In-car infotainment systems like the Chevy Mylink will challenge the in-car supremacy long enjoyed by terrestrial radio broadcasters. Chevrolet

The 2016 Consumer Electronics Show may have only just begun, but one of its biggest themes is already clear: The age of the internet-connected car is upon us and with it comes an unprecedented challenge for radio broadcasters whose fortunes were built on terrestrial airwaves.

After enjoying decades as the primary source of news, music and sports programming in American cars, broadcasting giants like iHeartRadio, Cumulus Media and others are going to have to jockey for position as more connected vehicles hit the market. With drivers able to easily access the internet, the Old Guard will be competing not just with alternative radio providers like Pandora and Sirius XM, but with enormous tech companies like Apple and Google, which make it easier than ever for listeners to integrate the music and audio apps they already use on their phones.

"The connected vehicle ecosystem has been building up for more than ten years and this year we're reaching the tipping point," said Barry Ratzlaff, the executive director of digital business planning and connected operations at Hyundai Motors America.

Road Hogs

As a medium, terrestrial radio claims a pretty impressive reach. More than 245 million Americans listen to the radio at least once a week, according to Nielsen, which finds that radio actually reaches a higher share of Americans on a weekly basis than television does.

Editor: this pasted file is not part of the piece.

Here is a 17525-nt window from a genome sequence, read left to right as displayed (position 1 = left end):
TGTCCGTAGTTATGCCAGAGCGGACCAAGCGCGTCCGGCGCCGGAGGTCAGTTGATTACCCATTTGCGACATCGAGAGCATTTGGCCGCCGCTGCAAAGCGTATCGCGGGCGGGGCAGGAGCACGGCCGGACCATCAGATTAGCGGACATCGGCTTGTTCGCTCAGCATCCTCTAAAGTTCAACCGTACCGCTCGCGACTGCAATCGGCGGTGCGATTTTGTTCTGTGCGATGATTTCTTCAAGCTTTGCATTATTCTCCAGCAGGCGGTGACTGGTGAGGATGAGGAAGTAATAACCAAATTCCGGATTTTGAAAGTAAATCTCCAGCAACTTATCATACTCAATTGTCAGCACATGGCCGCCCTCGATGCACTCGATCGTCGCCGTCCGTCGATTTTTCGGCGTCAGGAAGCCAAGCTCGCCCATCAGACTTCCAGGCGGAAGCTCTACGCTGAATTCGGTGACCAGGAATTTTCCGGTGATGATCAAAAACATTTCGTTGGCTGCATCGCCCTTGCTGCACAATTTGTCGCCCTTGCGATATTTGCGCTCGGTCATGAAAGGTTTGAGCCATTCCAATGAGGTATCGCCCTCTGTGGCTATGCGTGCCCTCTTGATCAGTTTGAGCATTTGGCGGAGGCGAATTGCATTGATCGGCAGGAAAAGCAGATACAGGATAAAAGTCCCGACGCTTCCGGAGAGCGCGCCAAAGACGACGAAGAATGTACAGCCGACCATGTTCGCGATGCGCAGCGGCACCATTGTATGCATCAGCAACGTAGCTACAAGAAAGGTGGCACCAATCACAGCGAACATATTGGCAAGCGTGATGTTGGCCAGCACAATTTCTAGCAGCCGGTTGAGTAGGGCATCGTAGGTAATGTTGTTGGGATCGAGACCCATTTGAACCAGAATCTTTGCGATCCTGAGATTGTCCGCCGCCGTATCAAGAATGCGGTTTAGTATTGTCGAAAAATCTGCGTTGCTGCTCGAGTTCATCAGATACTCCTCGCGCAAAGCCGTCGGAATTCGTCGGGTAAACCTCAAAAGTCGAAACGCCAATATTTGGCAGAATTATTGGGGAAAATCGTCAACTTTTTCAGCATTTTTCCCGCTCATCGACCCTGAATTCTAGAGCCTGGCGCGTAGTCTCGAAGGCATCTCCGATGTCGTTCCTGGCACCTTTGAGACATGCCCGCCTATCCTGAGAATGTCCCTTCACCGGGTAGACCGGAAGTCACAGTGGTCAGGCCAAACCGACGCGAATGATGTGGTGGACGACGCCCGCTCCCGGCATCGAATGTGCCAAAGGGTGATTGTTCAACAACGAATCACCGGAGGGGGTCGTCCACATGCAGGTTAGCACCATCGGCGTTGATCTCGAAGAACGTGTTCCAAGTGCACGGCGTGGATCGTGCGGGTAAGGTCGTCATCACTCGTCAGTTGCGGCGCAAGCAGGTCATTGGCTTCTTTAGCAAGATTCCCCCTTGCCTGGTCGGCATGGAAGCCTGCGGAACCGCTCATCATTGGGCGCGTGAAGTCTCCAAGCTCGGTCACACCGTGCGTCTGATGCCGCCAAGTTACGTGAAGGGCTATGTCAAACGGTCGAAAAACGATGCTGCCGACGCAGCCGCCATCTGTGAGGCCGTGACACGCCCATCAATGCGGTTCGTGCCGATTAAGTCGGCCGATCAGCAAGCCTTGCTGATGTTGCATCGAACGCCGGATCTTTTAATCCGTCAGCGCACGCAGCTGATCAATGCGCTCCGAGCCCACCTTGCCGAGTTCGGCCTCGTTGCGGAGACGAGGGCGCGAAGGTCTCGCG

An enormous share of those listeners tune in from a very specific place. More than 60 percent of American adults say that during the week, they listen to the radio mostly in their cars, while fewer than 18 percent of them listen mostly at home; just 10 percent say they listen mostly at work, also according to the RAB.

Traffic Ahead

Radio owes plenty of that success to the fact that it’s easy, free and enjoyable to use. But to an extent, it’s also benefited from a lack of competition. While cars have had some degree of internet connectivity for years — OnStar, GM’s concierge-style service, has been active since 1996 — the first cars that made it possible to seamlessly connect mobile apps like Pandora, Spotify, or TuneIn to a car's dashboard, didn’t become available until 2014.

Today, such cars are less and less a rarity. There were 1 million GM-made, 4G LTE-connected cars on the road in 2015 and that number is poised to grow, at both the luxury and budget ends of the spectrum. Ford announced on Monday that the latest iteration of its in-car infotainment system, SYNC, will have 4G LTE connectivity as well.

What’s more, 2016 will be the year that the world’s largest tech companies become more visible in our dashboards. In June 2014, Google unveiled Android Auto, an app that allows Android users to connect their phones to their cars' dashboards; Apple followed suit with Apple CarPlay in 2015. Those systems, which make it easier and more intuitive to access apps and alternatives to terrestrial radio, are being adopted by car manufacturers moving forward. Hyundai, the first car manufacturer to add Android Auto integration in 2014, said Ratzlaff it expects to add another 400,000 cars that can connect to Android Auto and Apple CarPlay to the American car fleet.